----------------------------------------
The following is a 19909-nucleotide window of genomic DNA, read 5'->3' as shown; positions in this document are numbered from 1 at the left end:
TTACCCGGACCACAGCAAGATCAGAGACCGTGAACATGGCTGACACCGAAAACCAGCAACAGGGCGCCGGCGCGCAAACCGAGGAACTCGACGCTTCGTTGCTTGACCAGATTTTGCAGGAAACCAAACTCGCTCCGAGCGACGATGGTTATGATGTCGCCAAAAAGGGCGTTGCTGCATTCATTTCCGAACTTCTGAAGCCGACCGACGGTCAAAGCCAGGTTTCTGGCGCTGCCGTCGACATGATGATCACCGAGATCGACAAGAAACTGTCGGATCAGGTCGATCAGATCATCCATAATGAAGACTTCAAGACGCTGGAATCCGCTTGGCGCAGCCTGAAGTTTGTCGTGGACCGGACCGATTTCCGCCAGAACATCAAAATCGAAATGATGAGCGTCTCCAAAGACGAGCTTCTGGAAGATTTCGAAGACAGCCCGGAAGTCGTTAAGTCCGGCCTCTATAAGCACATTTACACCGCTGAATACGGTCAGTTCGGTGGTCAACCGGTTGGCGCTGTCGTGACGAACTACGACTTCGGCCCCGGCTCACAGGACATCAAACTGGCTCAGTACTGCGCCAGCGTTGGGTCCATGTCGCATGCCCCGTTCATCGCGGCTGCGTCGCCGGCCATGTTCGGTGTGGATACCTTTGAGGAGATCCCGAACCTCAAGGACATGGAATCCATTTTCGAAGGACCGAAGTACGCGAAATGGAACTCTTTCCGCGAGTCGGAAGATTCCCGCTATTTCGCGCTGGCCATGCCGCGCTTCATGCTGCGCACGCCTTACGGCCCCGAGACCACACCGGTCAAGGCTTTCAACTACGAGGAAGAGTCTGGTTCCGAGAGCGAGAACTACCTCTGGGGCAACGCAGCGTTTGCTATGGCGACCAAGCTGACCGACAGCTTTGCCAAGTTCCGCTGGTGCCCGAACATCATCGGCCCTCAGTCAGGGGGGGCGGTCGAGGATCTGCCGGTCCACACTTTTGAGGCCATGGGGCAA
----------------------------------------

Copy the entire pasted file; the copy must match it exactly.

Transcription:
The following is a 19909-nucleotide window of genomic DNA, read 5'->3' as shown; positions in this document are numbered from 1 at the left end:
TTACCCGGACCACAGCAAGATCAGAGACCGTGAACATGGCTGACACCGAAAACCAGCAACAGGGCGCCGGCGCGCAAACCGAGGAACTCGACGCTTCGTTGCTTGACCAGATTTTGCAGGAAACCAAACTCGCTCCGAGCGACGATGGTTATGATGTCGCCAAAAAGGGCGTTGCTGCATTCATTTCCGAACTTCTGAAGCCGACCGACGGTCAAAGCCAGGTTTCTGGCGCTGCCGTCGACATGATGATCACCGAGATCGACAAGAAACTGTCGGATCAGGTCGATCAGATCATCCATAATGAAGACTTCAAGACGCTGGAATCCGCTTGGCGCAGCCTGAAGTTTGTCGTGGACCGGACCGATTTCCGCCAGAACATCAAAATCGAAATGATGAGCGTCTCCAAAGACGAGCTTCTGGAAGATTTCGAAGACAGCCCGGAAGTCGTTAAGTCCGGCCTCTATAAGCACATTTACACCGCTGAATACGGTCAGTTCGGTGGTCAACCGGTTGGCGCTGTCGTGACGAACTACGACTTCGGCCCCGGCTCACAGGACATCAAACTGGCTCAGTACTGCGCCAGCGTTGGGTCCATGTCGCATGCCCCGTTCATCGCGGCTGCGTCGCCGGCCATGTTCGGTGTGGATACCTTTGAGGAGATCCCGAACCTCAAGGACATGGAATCCATTTTCGAAGGACCGAAGTACGCGAAATGGAACTCTTTCCGCGAGTCGGAAGATTCCCGCTATTTCGCGCTGGCCATGCCGCGCTTCATGCTGCGCACGCCTTACGGCCCCGAGACCACACCGGTCAAGGCTTTCAACTACGAGGAAGAGTCTGGTTCCGAGAGCGAGAACTACCTCTGGGGCAACGCAGCGTTTGCTATGGCGACCAAGCTGACCGACAGCTTTGCCAAGTTCCGCTGGTGCCCGAACATCATCGGCCCTCAGTCAGGGGGGGCGGTCGAGGATCTGCCGGTCCACACTTTTGAGGCCATGGGGCAA